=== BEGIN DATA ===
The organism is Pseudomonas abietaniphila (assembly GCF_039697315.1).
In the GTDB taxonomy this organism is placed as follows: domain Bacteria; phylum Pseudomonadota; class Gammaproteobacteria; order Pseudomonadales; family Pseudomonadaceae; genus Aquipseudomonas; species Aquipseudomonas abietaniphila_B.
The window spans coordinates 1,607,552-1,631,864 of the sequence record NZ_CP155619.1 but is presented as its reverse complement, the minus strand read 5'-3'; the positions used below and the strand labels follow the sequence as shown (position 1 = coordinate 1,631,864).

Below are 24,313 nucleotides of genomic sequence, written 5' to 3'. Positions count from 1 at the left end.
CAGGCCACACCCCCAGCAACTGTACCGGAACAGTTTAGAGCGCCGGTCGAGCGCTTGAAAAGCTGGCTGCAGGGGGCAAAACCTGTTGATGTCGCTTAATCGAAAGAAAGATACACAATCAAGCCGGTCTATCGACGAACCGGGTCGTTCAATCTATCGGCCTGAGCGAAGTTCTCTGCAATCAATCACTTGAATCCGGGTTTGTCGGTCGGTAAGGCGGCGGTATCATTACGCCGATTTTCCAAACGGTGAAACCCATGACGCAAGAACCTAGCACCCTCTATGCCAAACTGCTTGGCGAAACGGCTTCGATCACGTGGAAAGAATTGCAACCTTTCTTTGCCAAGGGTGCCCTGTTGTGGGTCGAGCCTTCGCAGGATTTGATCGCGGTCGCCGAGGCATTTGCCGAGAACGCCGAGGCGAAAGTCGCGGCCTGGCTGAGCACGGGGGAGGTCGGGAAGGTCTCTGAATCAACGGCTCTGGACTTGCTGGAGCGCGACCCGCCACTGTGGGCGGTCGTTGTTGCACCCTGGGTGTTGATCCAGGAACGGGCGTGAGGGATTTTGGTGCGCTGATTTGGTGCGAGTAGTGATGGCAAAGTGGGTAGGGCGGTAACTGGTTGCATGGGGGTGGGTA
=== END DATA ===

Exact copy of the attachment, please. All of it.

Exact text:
The organism is Pseudomonas abietaniphila (assembly GCF_039697315.1).
In the GTDB taxonomy this organism is placed as follows: domain Bacteria; phylum Pseudomonadota; class Gammaproteobacteria; order Pseudomonadales; family Pseudomonadaceae; genus Aquipseudomonas; species Aquipseudomonas abietaniphila_B.
The window spans coordinates 1,607,552-1,631,864 of the sequence record NZ_CP155619.1 but is presented as its reverse complement, the minus strand read 5'-3'; the positions used below and the strand labels follow the sequence as shown (position 1 = coordinate 1,631,864).

Below are 24,313 nucleotides of genomic sequence, written 5' to 3'. Positions count from 1 at the left end.
CAGGCCACACCCCCAGCAACTGTACCGGAACAGTTTAGAGCGCCGGTCGAGCGCTTGAAAAGCTGGCTGCAGGGGGCAAAACCTGTTGATGTCGCTTAATCGAAAGAAAGATACACAATCAAGCCGGTCTATCGACGAACCGGGTCGTTCAATCTATCGGCCTGAGCGAAGTTCTCTGCAATCAATCACTTGAATCCGGGTTTGTCGGTCGGTAAGGCGGCGGTATCATTACGCCGATTTTCCAAACGGTGAAACCCATGACGCAAGAACCTAGCACCCTCTATGCCAAACTGCTTGGCGAAACGGCTTCGATCACGTGGAAAGAATTGCAACCTTTCTTTGCCAAGGGTGCCCTGTTGTGGGTCGAGCCTTCGCAGGATTTGATCGCGGTCGCCGAGGCATTTGCCGAGAACGCCGAGGCGAAAGTCGCGGCCTGGCTGAGCACGGGGGAGGTCGGGAAGGTCTCTGAATCAACGGCTCTGGACTTGCTGGAGCGCGACCCGCCACTGTGGGCGGTCGTTGTTGCACCCTGGGTGTTGATCCAGGAACGGGCGTGAGGGATTTTGGTGCGCTGATTTGGTGCGAGTAGTGATGGCAAAGTGGGTAGGGCGGTAACTGGTTGCATGGGGGTGGGTA